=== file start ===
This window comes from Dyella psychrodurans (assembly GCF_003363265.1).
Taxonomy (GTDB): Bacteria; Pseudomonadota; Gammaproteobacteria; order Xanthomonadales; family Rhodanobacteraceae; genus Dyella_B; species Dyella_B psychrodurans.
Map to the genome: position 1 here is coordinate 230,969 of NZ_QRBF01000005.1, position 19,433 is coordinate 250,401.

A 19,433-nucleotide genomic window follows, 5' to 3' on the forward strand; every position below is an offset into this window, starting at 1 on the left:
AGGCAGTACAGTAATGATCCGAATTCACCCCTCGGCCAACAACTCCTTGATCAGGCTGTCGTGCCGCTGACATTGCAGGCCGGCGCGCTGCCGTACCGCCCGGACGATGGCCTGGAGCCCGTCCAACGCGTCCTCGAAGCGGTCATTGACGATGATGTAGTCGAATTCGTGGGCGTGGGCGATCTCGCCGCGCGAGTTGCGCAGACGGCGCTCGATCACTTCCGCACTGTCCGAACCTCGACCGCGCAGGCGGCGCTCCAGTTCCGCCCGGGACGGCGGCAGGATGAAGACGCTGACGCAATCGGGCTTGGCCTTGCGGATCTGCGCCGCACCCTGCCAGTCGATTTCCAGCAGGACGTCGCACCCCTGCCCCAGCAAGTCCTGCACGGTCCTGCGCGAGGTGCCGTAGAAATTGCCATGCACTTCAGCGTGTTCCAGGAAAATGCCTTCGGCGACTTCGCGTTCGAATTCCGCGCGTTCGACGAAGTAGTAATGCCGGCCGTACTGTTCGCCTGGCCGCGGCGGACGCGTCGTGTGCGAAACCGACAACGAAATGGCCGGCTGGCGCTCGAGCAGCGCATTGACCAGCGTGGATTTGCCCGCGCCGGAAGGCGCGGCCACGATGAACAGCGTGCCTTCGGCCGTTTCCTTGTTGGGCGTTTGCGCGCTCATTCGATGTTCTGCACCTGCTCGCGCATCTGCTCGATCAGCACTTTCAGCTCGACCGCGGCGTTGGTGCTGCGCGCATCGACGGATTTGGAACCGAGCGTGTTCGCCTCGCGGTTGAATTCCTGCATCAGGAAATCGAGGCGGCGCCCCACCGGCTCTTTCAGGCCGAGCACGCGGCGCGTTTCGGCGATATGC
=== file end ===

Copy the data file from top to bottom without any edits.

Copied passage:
This window comes from Dyella psychrodurans (assembly GCF_003363265.1).
Taxonomy (GTDB): Bacteria; Pseudomonadota; Gammaproteobacteria; order Xanthomonadales; family Rhodanobacteraceae; genus Dyella_B; species Dyella_B psychrodurans.
Map to the genome: position 1 here is coordinate 230,969 of NZ_QRBF01000005.1, position 19,433 is coordinate 250,401.

A 19,433-nucleotide genomic window follows, 5' to 3' on the forward strand; every position below is an offset into this window, starting at 1 on the left:
AGGCAGTACAGTAATGATCCGAATTCACCCCTCGGCCAACAACTCCTTGATCAGGCTGTCGTGCCGCTGACATTGCAGGCCGGCGCGCTGCCGTACCGCCCGGACGATGGCCTGGAGCCCGTCCAACGCGTCCTCGAAGCGGTCATTGACGATGATGTAGTCGAATTCGTGGGCGTGGGCGATCTCGCCGCGCGAGTTGCGCAGACGGCGCTCGATCACTTCCGCACTGTCCGAACCTCGACCGCGCAGGCGGCGCTCCAGTTCCGCCCGGGACGGCGGCAGGATGAAGACGCTGACGCAATCGGGCTTGGCCTTGCGGATCTGCGCCGCACCCTGCCAGTCGATTTCCAGCAGGACGTCGCACCCCTGCCCCAGCAAGTCCTGCACGGTCCTGCGCGAGGTGCCGTAGAAATTGCCATGCACTTCAGCGTGTTCCAGGAAAATGCCTTCGGCGACTTCGCGTTCGAATTCCGCGCGTTCGACGAAGTAGTAATGCCGGCCGTACTGTTCGCCTGGCCGCGGCGGACGCGTCGTGTGCGAAACCGACAACGAAATGGCCGGCTGGCGCTCGAGCAGCGCATTGACCAGCGTGGATTTGCCCGCGCCGGAAGGCGCGGCCACGATGAACAGCGTGCCTTCGGCCGTTTCCTTGTTGGGCGTTTGCGCGCTCATTCGATGTTCTGCACCTGCTCGCGCATCTGCTCGATCAGCACTTTCAGCTCGACCGCGGCGTTGGTGCTGCGCGCATCGACGGATTTGGAACCGAGCGTGTTCGCCTCGCGGTTGAATTCCTGCATCAGGAAATCGAGGCGGCGCCCCACCGGCTCTTTCAGGCCGAGCACGCGGCGCGTTTCGGCGATATGC